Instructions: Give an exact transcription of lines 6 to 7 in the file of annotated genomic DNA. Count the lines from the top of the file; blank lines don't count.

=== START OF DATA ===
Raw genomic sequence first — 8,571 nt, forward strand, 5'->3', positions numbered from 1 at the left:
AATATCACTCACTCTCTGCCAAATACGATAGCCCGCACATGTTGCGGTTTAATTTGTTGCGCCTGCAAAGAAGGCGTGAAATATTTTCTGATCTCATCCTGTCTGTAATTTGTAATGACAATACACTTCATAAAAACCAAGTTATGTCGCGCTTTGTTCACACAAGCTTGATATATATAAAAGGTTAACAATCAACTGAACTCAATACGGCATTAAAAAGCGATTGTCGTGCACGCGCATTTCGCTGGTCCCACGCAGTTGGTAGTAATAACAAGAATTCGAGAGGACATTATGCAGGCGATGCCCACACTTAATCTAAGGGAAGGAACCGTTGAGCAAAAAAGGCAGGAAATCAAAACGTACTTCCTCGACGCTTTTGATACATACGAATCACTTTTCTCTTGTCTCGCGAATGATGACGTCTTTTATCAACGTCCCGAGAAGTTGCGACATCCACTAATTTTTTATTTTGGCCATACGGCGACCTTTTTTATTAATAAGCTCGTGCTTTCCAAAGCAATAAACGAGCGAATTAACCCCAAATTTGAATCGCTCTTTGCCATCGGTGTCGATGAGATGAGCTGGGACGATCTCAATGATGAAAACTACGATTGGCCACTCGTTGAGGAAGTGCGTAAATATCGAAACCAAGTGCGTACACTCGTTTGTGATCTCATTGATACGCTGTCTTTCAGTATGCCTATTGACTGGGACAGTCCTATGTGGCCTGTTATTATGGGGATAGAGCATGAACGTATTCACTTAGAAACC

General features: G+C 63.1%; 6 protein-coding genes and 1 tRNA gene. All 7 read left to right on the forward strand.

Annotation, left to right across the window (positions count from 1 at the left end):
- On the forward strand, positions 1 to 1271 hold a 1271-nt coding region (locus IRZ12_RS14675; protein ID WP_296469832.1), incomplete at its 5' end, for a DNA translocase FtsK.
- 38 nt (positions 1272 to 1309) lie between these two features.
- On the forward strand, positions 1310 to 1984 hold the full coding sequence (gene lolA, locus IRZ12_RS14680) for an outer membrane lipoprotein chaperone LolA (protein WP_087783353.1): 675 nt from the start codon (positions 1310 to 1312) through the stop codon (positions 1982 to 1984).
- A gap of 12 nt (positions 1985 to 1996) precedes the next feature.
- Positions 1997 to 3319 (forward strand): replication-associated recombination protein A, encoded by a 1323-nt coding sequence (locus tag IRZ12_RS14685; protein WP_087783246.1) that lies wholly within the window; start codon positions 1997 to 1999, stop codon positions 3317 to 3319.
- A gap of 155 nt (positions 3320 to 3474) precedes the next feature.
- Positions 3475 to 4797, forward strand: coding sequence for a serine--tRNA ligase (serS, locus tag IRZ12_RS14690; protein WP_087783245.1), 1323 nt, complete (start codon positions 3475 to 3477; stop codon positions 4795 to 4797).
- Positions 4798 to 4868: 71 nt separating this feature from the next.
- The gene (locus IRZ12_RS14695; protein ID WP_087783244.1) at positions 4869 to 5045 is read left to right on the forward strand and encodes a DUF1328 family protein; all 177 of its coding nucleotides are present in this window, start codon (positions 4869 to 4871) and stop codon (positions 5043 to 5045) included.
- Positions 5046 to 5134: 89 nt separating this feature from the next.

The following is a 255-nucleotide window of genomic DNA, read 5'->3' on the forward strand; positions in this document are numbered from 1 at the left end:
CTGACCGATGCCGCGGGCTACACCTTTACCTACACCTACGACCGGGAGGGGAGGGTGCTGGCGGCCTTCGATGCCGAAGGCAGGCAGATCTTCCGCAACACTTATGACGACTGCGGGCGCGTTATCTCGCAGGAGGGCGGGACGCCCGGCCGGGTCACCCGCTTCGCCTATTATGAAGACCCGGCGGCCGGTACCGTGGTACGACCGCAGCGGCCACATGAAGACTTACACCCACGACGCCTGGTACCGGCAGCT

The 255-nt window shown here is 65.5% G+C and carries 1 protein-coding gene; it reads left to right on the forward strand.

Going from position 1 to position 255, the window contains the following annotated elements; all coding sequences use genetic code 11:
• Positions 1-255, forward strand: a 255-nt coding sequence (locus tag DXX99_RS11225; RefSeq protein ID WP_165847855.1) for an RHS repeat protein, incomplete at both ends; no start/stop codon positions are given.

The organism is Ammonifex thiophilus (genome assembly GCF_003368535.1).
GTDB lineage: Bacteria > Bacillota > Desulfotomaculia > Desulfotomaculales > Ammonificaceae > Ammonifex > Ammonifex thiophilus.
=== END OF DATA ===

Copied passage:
- 38 nt (positions 1272 to 1309) lie between these two features.
- On the forward strand, positions 1310 to 1984 hold the full coding sequence (gene lolA, locus IRZ12_RS14680) for an outer membrane lipoprotein chaperone LolA (protein WP_087783353.1): 675 nt from the start codon (positions 1310 to 1312) through the stop codon (positions 1982 to 1984).